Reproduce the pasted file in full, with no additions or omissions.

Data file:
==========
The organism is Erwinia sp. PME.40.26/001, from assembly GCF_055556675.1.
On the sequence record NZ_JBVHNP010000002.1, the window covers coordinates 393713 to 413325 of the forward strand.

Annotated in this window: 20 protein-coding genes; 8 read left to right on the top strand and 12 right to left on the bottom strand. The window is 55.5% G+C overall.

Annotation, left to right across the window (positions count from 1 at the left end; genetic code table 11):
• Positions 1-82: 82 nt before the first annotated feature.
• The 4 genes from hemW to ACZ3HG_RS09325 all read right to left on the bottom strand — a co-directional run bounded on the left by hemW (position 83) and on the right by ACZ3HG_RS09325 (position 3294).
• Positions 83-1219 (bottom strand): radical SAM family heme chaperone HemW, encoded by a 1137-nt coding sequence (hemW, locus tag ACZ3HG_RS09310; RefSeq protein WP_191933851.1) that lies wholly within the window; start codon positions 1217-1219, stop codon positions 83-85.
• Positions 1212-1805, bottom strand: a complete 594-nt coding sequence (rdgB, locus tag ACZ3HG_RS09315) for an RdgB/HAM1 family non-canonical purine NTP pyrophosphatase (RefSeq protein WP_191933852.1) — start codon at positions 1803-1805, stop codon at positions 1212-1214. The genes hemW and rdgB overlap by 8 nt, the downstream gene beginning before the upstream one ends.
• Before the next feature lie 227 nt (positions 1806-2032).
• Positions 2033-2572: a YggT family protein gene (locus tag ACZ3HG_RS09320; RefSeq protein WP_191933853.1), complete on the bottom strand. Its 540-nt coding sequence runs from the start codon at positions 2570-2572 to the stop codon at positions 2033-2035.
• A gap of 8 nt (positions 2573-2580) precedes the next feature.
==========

The organism is Erwinia sp. PME.40.26/001, from assembly GCF_055556675.1.
On the sequence record NZ_JBVHNP010000002.1, the window covers coordinates 393713 to 413325 of the forward strand.

Annotated in this window: 20 protein-coding genes; 8 read left to right on the top strand and 12 right to left on the bottom strand. The window is 55.5% G+C overall.

Annotation, left to right across the window (positions count from 1 at the left end; genetic code table 11):
• Positions 1-82: 82 nt before the first annotated feature.
• The 4 genes from hemW to ACZ3HG_RS09325 all read right to left on the bottom strand — a co-directional run bounded on the left by hemW (position 83) and on the right by ACZ3HG_RS09325 (position 3294).
• Positions 83-1219 (bottom strand): radical SAM family heme chaperone HemW, encoded by a 1137-nt coding sequence (hemW, locus tag ACZ3HG_RS09310; RefSeq protein WP_191933851.1) that lies wholly within the window; start codon positions 1217-1219, stop codon positions 83-85.
• Positions 1212-1805, bottom strand: a complete 594-nt coding sequence (rdgB, locus tag ACZ3HG_RS09315) for an RdgB/HAM1 family non-canonical purine NTP pyrophosphatase (RefSeq protein WP_191933852.1) — start codon at positions 1803-1805, stop codon at positions 1212-1214. The genes hemW and rdgB overlap by 8 nt, the downstream gene beginning before the upstream one ends.
• Before the next feature lie 227 nt (positions 1806-2032).
• Positions 2033-2572: a YggT family protein gene (locus tag ACZ3HG_RS09320; RefSeq protein WP_191933853.1), complete on the bottom strand. Its 540-nt coding sequence runs from the start codon at positions 2570-2572 to the stop codon at positions 2033-2035.
• A gap of 8 nt (positions 2573-2580) precedes the next feature.